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Getting The Best Performance From Your People
If your actions inspire others to dream more, learn more, do more, and become more, you are a leader. John Quincy Adams

Getting The Best Performance From Your People

A Shop Owner named "George" was meeting with his General Manager, named "Ed." Normally, they would have their Monday one on one meetings at George's office, but this particular day was different.  George decided that a field trip was in order.

He took Ed out to this gorgeous field.  As they walked, George pointed to the blue ocean to their left. As they continued to walk, he directed Ed's attention to the breathtaking mountains to their right.

He took Ed by surprise when he stopped in the middle of the field to make the following statement: "Ed, if you keep working hard for another five years, everything you see here, all the mountains, all the ocean, and all the land, will one day be mine!"

Here's what George failed to realize:  Your employees do things for their reasons, not yours!   Like Ed, they're wondering, "What's in it for me?"

I can imagine that on the ride back to the office, George had Frank Sinatra's classic lyrics, "I did it my way," playing on his CD player! The problem with singing this tune is that it can lead to disengagement.

A 2012 Gallop study found that only 13% of the surveyed work place population was actively engaged in their work.  63% reported being disengaged, and 24% reported being actively disengaged! 

That's a total of 87% (63+24) of employees who are dis-engaged on some level. 

If your goal is to get the best performance from your people, the first step is to get clear on what that looks like.

The Holy Grail Of Employee Engagement

The "holy grail" of employee engagement is discretionary effort.  This term was coined by Aubrey Daniels in his book, "Bringing out the Best In People."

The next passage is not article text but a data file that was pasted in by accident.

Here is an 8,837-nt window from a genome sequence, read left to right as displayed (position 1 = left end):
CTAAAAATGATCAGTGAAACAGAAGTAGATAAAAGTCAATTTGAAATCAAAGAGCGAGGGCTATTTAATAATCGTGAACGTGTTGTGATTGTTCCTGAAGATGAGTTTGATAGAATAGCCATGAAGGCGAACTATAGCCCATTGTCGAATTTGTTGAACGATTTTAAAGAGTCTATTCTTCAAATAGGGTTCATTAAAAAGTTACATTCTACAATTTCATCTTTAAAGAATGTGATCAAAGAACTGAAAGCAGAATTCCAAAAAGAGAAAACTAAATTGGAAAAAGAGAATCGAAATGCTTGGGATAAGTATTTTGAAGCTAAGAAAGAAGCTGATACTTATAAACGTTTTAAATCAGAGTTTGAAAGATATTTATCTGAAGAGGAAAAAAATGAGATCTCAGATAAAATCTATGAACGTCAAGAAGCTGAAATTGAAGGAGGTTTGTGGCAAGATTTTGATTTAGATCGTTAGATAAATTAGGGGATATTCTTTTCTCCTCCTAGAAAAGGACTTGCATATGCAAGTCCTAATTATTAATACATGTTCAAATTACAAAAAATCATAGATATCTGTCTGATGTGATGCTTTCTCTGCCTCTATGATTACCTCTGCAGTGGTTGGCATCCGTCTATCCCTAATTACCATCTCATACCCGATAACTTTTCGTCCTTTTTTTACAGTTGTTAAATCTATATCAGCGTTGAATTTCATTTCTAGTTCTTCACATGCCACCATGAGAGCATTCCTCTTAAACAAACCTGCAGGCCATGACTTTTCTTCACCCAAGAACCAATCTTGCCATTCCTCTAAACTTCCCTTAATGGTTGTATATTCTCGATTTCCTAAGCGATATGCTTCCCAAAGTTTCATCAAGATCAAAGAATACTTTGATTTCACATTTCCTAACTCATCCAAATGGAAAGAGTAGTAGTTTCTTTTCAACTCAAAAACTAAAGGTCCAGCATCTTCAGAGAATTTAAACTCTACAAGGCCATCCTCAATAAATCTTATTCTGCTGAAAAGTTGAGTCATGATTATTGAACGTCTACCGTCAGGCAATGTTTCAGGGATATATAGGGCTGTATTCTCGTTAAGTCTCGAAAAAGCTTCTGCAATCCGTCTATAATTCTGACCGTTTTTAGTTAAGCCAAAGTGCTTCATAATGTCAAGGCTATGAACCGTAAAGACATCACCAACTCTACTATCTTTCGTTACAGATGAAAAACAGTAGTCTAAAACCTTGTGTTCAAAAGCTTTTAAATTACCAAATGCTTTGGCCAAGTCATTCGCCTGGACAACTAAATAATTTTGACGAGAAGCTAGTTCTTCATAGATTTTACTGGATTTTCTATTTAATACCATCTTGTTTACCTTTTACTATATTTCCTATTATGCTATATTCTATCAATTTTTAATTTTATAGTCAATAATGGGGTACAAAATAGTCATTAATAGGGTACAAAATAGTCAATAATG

He describes discretionary effort as the level of effort that isn't required, but could be given by employees if they were motivated to do so. 

Coming to work and leaving at the time posted on the scheduled is required.  But the service manager who comes in early to knock out the paper work, and stays late to shuttle your customer, is an example of someone giving discretionary effort. 

The actively engaged employee is the one who goes the extra mile.  Based on the math from the earlier mentioned study, a shop with eight employees only has one person who is actively engaged. (1/8=13%) The other seven(7/8 =87%) employees are doing just enough to stay employed! 

As a customer, would you want someone who's doing "just enough" to service your Jaguar?  Would you want someone who's doing the "bare minimum" to work on your Bentley? 

Stay with me to discover what you can do to inspire discretionary effort, and get the best performance from your people.

Change Your Focus

I was recently attending a social event with a group of friends from college. Towards the end, we decided to use my phone to take a group photo.

The plan was for someone from another group take the picture, and to then immediately return my phone.

The photographer took our photo as planned and returned my phone to one of my friends in the group.  After several minutes, the first friend passed it to the next friend who took several minutes before passing it on.  What was taking so long?

As the phone was finally getting to me, I realized what was causing the delay.  Each person in the group was looking for their individual face in the crowd.

By looking for themselves in the photo, they were viewing the picture based on their perspective.

Have you ever been guilty of only seeing yourself when you look at your shop?

Here are some ideas to help you change your focus:

  • 360 Degree Survey -- Have your employees complete an anonymous 360 degree survey to get their perspective about what shop leadership does well and what needs to be improved.
  • Three Ups/Three Downs – At the end of each meeting, pass out sheets of paper to each attendee.  On the front, have them write down three things they like about you/shop, and three things that need improvement. 
  • Monthly Goal Poster Review – In most shops, doing a goal poster is merely a compliance exercise.   Take the next step by scheduling one day out of every month to review the progress your people are making with their goals.  Get their perspective on what you can do to help them progress towards their goal.   

Conclusion

So, there you have it. Conducting 360 degree surveysdoing the Three Ups Three downs exercise, and reviewing goal poster progress on a monthly basis, will help you to change your focus.

This change in focus can inspire discretionary effort, and allow you to get the best performance from your people. 

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